Australia: An Epic Road-trip, Part 4
Part 4: The Great Ocean Road
In as much as I enjoyed the beach, our walks and short hikes, and the landscape in the Mornington Peninsula, I couldn't have been more excited to finally get to the next part of our road-trip: Driving the Great Ocean Road. I have not heard of the Mornington Peninsula before this road-trip, but I heard so many great things about driving the Great Ocean Road from fellow bloggers and travelers that I added it on to my bucket list. The Great Ocean Road Drive is one of the most scenic drives in the world. It features the Port Campbell National Park, the home of the Twelve Apostles, one of the most popular tourist destinations in Australia if not the world.
The drive from Mornington Peninsula to our accommodation in Port Campbell National Park could have taken us four hours if we had followed the horseshoe-shape route on the map. But we did not drive directly to Port Campbell or stop in Melbourne. Instead, we took a little excursion to Dandenong, a suburb in Melbourne, to see the Dandenong Ranges and eat at the famous Dandenong Market for lunch. Before you say, "wait what, not stopping in Melbourne, the food capital of Australia for lunch?" Well, let me tell you about our plan. Lenny proved to be a great travel planner. She planned that we finished exploring the National Parks in the mainland, stay in Melbourne for a few days to explore the food and the art scene before resuming our road-trip and exploring more National Parks in Tasmania.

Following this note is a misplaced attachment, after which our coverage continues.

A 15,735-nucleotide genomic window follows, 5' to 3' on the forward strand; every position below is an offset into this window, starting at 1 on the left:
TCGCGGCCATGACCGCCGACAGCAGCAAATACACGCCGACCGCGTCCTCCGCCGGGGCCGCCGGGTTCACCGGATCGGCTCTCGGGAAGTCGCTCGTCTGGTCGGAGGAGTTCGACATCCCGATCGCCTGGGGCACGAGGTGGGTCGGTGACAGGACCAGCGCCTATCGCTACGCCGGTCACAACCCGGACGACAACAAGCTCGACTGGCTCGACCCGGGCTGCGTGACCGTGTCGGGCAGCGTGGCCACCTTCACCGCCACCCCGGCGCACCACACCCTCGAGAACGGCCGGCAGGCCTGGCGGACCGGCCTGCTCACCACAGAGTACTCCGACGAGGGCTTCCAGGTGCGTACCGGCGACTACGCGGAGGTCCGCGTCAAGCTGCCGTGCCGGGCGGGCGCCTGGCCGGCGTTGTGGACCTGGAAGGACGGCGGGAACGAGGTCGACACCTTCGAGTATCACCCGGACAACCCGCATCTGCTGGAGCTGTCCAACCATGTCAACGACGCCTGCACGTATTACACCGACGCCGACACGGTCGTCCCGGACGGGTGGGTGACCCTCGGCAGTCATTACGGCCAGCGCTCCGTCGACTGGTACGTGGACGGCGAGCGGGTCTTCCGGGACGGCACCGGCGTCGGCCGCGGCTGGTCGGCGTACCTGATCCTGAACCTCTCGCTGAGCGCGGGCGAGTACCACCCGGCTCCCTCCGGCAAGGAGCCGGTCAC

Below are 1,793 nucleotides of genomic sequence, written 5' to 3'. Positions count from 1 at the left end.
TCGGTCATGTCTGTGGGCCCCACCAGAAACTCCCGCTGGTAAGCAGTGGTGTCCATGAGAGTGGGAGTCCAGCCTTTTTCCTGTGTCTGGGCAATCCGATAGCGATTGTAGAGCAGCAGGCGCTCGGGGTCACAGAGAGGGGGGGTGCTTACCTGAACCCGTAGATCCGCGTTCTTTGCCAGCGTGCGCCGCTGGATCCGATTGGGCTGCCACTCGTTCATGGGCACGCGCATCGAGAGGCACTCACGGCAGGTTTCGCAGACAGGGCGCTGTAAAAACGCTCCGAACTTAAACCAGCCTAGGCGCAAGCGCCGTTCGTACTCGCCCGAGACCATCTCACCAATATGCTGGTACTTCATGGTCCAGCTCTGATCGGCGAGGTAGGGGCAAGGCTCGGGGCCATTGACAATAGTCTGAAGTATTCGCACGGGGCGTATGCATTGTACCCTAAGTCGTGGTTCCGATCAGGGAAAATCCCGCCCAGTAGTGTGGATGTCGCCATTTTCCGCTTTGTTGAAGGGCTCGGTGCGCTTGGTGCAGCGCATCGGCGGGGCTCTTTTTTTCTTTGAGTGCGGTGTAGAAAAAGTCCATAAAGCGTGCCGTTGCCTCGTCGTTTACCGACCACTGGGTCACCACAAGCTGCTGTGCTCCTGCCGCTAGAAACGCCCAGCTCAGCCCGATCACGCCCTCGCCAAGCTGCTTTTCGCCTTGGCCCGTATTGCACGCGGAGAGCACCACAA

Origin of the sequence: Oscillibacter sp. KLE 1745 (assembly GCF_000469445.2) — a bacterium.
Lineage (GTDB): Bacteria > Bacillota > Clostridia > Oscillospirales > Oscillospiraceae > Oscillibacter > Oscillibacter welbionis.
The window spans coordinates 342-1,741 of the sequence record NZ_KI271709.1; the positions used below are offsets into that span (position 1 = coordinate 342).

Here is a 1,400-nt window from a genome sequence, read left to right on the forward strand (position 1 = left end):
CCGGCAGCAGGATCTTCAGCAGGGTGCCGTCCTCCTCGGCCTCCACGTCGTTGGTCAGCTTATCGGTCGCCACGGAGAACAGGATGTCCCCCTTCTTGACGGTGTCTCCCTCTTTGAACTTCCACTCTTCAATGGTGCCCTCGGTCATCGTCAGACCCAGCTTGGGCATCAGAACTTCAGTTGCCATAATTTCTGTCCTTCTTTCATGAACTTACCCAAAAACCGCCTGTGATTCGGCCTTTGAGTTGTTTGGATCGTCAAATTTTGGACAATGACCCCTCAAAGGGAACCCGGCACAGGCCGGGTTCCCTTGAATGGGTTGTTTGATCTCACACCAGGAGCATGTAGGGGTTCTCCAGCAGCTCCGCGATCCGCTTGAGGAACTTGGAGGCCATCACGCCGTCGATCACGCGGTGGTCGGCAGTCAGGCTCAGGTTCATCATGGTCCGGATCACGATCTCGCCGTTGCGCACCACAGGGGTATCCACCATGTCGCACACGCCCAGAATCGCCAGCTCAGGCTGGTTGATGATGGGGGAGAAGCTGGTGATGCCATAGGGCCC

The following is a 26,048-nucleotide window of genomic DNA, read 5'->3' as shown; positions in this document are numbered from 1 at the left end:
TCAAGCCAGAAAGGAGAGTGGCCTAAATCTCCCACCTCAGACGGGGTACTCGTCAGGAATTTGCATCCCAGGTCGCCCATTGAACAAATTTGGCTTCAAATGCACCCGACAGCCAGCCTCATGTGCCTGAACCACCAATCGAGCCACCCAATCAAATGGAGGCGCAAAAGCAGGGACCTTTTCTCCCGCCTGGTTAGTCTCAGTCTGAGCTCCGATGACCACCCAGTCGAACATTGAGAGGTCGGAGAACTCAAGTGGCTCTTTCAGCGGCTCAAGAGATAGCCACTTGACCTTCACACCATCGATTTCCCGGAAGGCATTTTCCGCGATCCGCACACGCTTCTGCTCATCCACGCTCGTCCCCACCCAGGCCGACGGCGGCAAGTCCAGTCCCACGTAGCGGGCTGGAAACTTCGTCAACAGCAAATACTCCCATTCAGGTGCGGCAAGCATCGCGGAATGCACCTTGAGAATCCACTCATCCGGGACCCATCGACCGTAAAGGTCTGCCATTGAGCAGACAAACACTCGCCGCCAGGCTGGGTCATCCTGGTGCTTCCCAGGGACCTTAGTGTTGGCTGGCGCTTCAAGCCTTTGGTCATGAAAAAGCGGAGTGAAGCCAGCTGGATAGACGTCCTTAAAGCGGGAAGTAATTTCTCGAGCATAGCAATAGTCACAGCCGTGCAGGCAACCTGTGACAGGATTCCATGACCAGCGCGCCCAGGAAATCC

It was overcast when we left the Mornington Peninsula and it rained on an off while we were on the road to Dandenong. Ron, the foodie, relied on his Garmin in front of him for direction while Lenni, the nature lover, relied on google map. Oddly enough, both of them used their device for direction at the same time. About an hour later, we found ourselves deep in the forested town. It was foggy, we could hardly see where we were going, and lost our phone connection at one point. Our little excursion to Dandenong did not turn out as they wanted. So, we continued to drive around looking for the visitor center. Ron pulled over to reset his Garmin when suddenly, hail rained down on us. It was followed by heavy rain that quickly subsided. Lenny and I stayed in the car while Ron went to look for the visitor center on foot. As it turned out, the information center was a local who asked him, "What do you need to know? This is the town center. If you're looking for place to eat, you'll find restaurants along this road." We saw a couple of restaurants, but they were closed. We did not want Ron to get h-angry so we stopped at McDonalds or Mackers (as it's called in Australia). I was just going to have coffee, but I messed up the order and ended up with an extra hamburger. Lenny did not want to eat something. After Mackers, the Garmin started working again so we stopped at the famous Dandenong Market. I didn't know what's the fuzz about it until I read from the billboard "Fresh and Vibrant since 1866". There was a variety of produce, exotic fruits, fish and nuts stalls and a small food court that offered a variety of ethnic foods. But I did not order anything as I was still full from eating the McD hamburger. I bought some fruits for the road.